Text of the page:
Safe harbor statement
This press release contains forward-looking statements within the meaning of Section 27A of the Securities Act of 1933, as amended and Section 21E of the Securities Exchange Act of 1934, as amended.  These statements can be identified by the use of forward-looking terminology, including "may," "believe," "will," "expect," "anticipate," "estimate," "plan," "intend," "forecast," or other similar words.  Statements contained in this press release are based on information presently available to us and assumptions that we believe to be reasonable.  We are not assuming any duty to update this information if those facts change or if we no longer believe the assumptions to be reasonable. Investors are cautioned that all such statements involve risks and uncertainties, including without limitation, statements concerning achieving an improved therapeutic effect from the AspireSR generator, obtaining regulatory approval and commercial release of the AspireSR generator, and advancing VNS Therapy as a foundational therapy for patients with refractory epilepsy.  Our actual results may differ materially.  Important factors that may cause actual results to differ include, but are not limited to: continued market acceptance of VNS Therapy™ and sales of our products; the development and satisfactory completion of clinical studies and the regulatory approval of new products, including a VNS Therapy System for the treatment of other indications; satisfactory completion of the post-market registry required by the U.S. Food and Drug Administration as a condition of approval for the treatment-resistant depression indication; adverse changes in coverage or reimbursement amounts by third-parties; intellectual property protection and potential infringement claims; maintaining compliance with government regulations and obtaining necessary government approvals for new products and indications; product liability lawsuits and other litigation; reliance on single suppliers and manufacturers for certain components; the accuracy of management's estimates of future revenue and expenses; the potential identification of material weaknesses in our internal controls over financial reporting; and other risks detailed from time to time in our filings with the Securities and Exchange Commission (SEC).  For a detailed discussion of these and other cautionary statements, please refer to our most recent filings with the SEC, including our Annual Report on Form 10-K for the fiscal year ended April 26, 2013 and our Quarterly Report on Form 10-Q for fiscal quarters ended July 26, 2013 and October 25, 2013.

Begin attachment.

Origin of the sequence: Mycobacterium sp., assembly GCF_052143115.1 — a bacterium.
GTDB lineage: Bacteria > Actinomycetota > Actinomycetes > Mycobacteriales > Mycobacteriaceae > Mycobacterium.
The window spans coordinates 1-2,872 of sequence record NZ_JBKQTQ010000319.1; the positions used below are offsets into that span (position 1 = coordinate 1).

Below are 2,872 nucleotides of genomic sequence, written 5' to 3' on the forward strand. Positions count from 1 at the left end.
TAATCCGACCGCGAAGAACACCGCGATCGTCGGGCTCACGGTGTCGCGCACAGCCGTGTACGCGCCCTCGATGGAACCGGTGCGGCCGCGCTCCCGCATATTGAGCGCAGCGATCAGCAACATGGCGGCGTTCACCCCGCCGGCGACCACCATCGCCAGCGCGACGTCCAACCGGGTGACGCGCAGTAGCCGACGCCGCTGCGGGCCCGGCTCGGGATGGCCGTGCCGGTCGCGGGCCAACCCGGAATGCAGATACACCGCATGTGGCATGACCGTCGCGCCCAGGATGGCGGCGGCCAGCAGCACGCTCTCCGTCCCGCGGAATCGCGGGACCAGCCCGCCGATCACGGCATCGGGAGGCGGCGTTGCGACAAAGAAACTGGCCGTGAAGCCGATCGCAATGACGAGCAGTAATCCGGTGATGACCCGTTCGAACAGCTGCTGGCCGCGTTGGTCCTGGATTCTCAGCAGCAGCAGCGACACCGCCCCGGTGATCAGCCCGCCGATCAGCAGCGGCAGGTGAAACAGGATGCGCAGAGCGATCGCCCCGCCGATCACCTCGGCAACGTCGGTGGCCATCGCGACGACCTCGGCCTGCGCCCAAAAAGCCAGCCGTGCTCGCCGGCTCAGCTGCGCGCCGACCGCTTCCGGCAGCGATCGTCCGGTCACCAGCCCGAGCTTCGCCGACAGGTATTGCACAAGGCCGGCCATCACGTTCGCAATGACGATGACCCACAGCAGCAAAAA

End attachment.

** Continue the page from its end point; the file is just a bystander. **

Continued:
Contact Information

Greg Browne, CFO
Cyberonics, Inc.
100 Cyberonics Blvd.
Houston, TX 77058
Main:  (281) 228-7262
Fax:  (281) 218-9332

SOURCE Cyberonics, Inc.


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“Unwanted stepchildren of Cyberonics”

To the VNS Facebook Site Administrator for Cyberonics,

I think the AES Annual Meeting 2013 and the photos from this convention are outstanding and a means of conveying the good this and other organizations do for the epilepsy patient population.

I still ask as a spouse of one of the “Unwanted stepchildren of Cyberonics”, the depression patients, why is there no mention and/or promotion relating to the depression patients? Why is there no coverage of the annual DBSA (Depression Bipolar Support Alliance) conventions or that of The Brain and Behavior Research Foundation or NAMI? Worse yet is your total denial of the existence of depression patients using the FDA approved VNS Therapy?

Isn’t it obvious to you folks that your lack of concern, acknowledgement or response is repugnant to many of the patients who utilize your device and therapy for depression and to their support persons as well who read this forum?

Isn’t it time you folks came out of the closet and admit you have others with just as serious an illness?



Joyce and Herbert Stein

1008 Trailmore Lane

Weston, FL 33326-2816

(954) 349-8733